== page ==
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Tag: PHP (Page 2 of 2)

Enforcing Drupal URL aliases

I hate modules, especially core modules. I prefer code to be tightly integrated. I want it to work together. Is that too much to ask? In Drupal, most functionality has been stuffed in modules. There’s a Locale module, a Content Translation module and a Path module. What’s missing is a Working Together module.

For me, clean, meaningful URLs are a number one, two and three requirement for any website that I do. Drupal considers /node/54673 to be a cool URL. I don’t. So, as a kind of afterthought, Drupal comes with the Path module. This module allows you to set URL aliases per node.

The problem is that there’s no concept of a canonical URL. The URL alias works, but so does the node/3242 URL. Neither redirects to the other. In many cases this is not much of a problem (because regular visitors will not notice this) but for our current project it is.

We have a lot of blocks with URL dependent visibility settings. For example, for a section about investing we have a menu that is displayed on all URLs starting with /investing, such as /investing/projects and so on.

After editing a page, Drupal helpfully redirects the user to node/[nodenumber]. For us, this means that the menu is no longer displayed and even the theme will be wrong. (We use the Sections module to select a subtheme based on which section you’re in.)

Global Redirect doesn’t work

The Global Redirect module promises to solve this by allowing you to redirect node/[nodenumber] URLs to their alias if available. It kinda does, in some circumstances.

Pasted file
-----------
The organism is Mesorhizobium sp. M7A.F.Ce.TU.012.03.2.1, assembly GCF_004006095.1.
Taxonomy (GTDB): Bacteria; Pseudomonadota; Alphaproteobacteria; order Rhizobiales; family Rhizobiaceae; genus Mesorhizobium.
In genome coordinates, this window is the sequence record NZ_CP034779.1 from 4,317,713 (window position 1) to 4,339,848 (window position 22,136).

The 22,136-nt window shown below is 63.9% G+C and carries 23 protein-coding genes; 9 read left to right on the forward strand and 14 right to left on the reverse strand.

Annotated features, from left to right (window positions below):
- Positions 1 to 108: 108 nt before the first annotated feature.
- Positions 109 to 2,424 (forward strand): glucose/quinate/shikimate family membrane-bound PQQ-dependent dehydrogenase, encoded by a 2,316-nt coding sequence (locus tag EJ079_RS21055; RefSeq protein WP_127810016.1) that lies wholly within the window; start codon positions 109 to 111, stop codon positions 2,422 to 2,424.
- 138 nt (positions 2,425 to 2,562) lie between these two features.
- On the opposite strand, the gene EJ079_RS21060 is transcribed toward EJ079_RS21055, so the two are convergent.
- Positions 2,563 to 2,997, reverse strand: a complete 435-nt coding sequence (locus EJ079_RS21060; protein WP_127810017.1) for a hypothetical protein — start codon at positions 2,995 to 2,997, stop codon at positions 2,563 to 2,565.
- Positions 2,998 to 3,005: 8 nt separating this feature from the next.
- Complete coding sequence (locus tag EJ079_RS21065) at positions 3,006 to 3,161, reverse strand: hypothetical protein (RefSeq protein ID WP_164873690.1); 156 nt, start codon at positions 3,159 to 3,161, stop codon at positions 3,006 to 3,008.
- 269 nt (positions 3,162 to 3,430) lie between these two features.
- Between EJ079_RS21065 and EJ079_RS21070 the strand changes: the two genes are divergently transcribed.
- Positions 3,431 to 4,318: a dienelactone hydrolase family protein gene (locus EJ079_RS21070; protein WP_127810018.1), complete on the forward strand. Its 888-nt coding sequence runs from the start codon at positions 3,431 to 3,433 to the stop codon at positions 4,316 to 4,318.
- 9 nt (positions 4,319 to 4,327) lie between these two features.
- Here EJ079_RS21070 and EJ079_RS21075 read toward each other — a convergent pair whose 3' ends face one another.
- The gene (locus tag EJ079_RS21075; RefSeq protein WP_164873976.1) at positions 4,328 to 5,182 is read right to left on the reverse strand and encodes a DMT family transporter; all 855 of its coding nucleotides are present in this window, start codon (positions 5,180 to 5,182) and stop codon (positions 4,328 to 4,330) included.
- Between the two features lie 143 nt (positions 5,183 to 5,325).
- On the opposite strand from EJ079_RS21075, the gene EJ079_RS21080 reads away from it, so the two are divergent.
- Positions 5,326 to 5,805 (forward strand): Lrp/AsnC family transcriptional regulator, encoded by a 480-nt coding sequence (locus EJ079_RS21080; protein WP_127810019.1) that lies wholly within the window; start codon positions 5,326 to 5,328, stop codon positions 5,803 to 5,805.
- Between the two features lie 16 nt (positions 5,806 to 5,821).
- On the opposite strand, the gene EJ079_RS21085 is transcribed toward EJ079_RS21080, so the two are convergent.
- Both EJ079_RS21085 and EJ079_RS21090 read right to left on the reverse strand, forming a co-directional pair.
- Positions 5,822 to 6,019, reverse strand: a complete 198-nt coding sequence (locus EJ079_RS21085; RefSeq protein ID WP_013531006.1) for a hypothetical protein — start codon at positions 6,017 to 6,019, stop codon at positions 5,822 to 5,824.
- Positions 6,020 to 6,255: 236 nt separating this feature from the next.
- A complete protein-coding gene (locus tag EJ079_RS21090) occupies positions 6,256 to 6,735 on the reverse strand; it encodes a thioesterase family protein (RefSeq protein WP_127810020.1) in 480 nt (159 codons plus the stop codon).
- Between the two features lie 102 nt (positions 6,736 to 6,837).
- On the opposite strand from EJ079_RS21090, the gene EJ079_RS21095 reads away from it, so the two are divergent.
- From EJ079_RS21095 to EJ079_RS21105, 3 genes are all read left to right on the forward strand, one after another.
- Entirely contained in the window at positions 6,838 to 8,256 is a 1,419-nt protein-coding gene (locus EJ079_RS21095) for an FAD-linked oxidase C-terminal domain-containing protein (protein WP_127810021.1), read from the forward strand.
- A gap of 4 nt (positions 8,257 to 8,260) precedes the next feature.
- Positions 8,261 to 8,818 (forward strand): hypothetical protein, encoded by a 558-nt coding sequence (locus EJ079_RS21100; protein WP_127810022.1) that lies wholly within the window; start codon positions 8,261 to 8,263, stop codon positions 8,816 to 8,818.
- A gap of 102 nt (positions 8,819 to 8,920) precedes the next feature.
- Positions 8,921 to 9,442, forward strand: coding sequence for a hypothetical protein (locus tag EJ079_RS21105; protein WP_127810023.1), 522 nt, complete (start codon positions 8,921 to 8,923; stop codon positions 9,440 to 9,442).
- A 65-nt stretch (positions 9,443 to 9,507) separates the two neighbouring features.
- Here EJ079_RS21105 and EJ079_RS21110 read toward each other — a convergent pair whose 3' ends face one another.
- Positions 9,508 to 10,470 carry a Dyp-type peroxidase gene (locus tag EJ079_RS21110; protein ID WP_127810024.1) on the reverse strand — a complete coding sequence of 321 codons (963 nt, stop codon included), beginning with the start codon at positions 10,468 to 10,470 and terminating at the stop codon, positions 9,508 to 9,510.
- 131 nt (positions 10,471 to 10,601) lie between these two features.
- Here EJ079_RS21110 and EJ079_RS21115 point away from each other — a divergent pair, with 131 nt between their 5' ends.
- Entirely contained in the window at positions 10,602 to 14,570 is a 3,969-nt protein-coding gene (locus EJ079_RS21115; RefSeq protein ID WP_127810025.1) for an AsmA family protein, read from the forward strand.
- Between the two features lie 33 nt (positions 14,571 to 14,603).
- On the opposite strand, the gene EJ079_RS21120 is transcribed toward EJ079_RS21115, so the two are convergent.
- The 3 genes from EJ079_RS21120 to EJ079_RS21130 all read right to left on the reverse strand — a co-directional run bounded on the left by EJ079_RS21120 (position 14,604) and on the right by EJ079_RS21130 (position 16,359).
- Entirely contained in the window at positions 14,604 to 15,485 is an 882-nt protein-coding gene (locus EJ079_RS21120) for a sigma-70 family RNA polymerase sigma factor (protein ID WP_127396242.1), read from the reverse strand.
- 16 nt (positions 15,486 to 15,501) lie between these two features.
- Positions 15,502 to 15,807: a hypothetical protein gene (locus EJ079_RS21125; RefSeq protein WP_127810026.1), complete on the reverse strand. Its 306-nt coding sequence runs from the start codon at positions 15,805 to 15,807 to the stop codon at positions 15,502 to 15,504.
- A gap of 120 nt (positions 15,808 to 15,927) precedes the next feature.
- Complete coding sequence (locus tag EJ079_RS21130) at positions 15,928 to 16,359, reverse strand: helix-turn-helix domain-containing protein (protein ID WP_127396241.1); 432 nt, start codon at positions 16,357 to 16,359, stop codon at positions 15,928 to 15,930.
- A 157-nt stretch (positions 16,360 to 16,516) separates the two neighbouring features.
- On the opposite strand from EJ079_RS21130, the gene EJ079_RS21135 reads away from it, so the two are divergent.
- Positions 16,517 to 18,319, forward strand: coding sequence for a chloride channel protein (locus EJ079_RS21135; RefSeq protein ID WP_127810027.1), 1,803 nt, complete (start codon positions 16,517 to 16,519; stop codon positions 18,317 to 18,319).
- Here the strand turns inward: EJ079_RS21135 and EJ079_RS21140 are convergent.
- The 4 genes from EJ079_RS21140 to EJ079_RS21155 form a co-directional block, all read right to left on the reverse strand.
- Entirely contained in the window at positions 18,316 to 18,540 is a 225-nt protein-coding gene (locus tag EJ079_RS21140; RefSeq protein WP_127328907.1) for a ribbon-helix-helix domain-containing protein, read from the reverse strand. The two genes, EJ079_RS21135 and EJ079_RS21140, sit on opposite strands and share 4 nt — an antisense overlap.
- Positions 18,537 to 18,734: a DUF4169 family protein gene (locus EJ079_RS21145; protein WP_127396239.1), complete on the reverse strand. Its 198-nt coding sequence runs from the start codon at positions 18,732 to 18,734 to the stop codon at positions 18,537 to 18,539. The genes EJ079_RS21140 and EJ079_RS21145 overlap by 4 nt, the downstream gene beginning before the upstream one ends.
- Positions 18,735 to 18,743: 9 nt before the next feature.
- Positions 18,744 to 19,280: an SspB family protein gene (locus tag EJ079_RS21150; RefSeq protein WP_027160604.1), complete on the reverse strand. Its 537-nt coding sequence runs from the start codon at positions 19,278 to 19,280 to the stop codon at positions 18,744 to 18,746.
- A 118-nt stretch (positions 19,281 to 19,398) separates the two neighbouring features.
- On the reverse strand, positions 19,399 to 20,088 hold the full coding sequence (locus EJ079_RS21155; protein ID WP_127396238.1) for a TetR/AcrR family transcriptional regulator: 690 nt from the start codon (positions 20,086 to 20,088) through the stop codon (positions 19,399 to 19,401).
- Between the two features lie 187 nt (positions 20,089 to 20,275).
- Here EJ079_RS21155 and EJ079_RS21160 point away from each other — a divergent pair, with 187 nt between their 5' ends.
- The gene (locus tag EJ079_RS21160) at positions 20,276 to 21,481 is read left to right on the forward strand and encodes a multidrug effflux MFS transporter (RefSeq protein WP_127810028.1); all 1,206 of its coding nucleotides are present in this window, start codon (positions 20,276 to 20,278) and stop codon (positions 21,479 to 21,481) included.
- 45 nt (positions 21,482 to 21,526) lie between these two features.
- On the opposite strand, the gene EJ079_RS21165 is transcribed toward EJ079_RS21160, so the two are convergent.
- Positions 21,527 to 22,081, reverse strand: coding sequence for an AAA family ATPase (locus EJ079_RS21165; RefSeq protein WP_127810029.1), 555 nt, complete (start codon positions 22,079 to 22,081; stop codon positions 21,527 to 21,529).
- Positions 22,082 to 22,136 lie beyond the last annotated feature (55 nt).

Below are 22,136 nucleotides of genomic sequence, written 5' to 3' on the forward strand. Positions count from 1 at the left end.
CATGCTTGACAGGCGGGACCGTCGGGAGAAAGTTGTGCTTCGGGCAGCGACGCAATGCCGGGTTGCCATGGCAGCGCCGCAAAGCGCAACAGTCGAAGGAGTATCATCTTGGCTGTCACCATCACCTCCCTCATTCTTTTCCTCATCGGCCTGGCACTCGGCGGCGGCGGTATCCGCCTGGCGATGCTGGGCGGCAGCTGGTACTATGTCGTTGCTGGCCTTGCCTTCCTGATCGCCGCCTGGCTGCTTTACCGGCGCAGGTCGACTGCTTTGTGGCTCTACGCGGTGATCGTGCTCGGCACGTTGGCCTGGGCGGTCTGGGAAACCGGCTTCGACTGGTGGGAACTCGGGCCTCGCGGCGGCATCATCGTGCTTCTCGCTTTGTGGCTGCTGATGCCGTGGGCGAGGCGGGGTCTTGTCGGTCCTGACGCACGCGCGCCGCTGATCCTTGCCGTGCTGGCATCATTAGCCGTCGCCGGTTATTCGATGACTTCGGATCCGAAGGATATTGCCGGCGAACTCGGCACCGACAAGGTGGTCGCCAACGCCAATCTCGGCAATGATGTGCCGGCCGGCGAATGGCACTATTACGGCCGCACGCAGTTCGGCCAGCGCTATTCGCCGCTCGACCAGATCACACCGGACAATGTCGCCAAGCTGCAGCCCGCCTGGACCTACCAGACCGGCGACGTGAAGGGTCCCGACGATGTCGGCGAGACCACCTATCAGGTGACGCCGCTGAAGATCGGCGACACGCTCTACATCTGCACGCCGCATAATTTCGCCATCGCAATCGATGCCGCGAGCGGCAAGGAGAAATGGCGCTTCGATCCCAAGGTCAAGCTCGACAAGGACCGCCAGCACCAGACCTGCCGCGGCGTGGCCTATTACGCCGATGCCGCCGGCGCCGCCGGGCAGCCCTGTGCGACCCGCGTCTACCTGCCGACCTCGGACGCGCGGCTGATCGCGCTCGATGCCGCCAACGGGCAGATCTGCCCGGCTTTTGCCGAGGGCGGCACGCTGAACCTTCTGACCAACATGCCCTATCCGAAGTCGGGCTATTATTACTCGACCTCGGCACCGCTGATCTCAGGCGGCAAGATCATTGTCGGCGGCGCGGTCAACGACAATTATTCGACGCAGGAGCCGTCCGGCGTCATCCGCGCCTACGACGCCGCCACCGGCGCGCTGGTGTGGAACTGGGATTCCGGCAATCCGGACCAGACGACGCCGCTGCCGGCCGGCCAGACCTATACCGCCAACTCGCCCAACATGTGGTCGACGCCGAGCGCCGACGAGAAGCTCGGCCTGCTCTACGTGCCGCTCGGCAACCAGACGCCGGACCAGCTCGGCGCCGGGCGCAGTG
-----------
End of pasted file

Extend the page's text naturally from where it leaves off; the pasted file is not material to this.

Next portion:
Our Drupal website sports two languages: English (EN) and Dutch (NL). English is the default language (not the fallback language; we don’t use a fallback) and doesn’t use a prefix. Dutch uses the nl prefix. Two example URLs:

URL alias Generic URL

When /node/288 is requested, the client is correctly redirected to /investing/projects, but when /node/110 is requested, no redirect takes place. It will take place when prefixing /nl, but this is completely useless since Drupal’s built-in actions such as edit don’t redirect using this prefix, and these actions were what we needed this module for in the first place.

A very simple hack that does work

We ended up tearing our hair out trying to fix Global Redirect until we decided that we could just delete the module and replace it with a RewriteRule and a simple PHP script.

Modify: .htaccess

# Put this after RewriteBase and before Drupal's default rewrite rules
RewriteRule ^(../)?node/([0-9]+)$ fixurl.php?nid=$2 [L]

Add: fixurl.php

require_once './includes/';
$result = db_query("SELECT * FROM {url_alias} WHERE src = 'node/%d' LIMIT 1", $_GET['nid']);
if ( db_error() ) die("O agony!");
$url_alias_object = db_fetch_object($result);
$destination = $url_alias_object->dst;
$result = db_query("SELECT prefix FROM {languages} WHERE language = '%s'", $url_alias_object->language);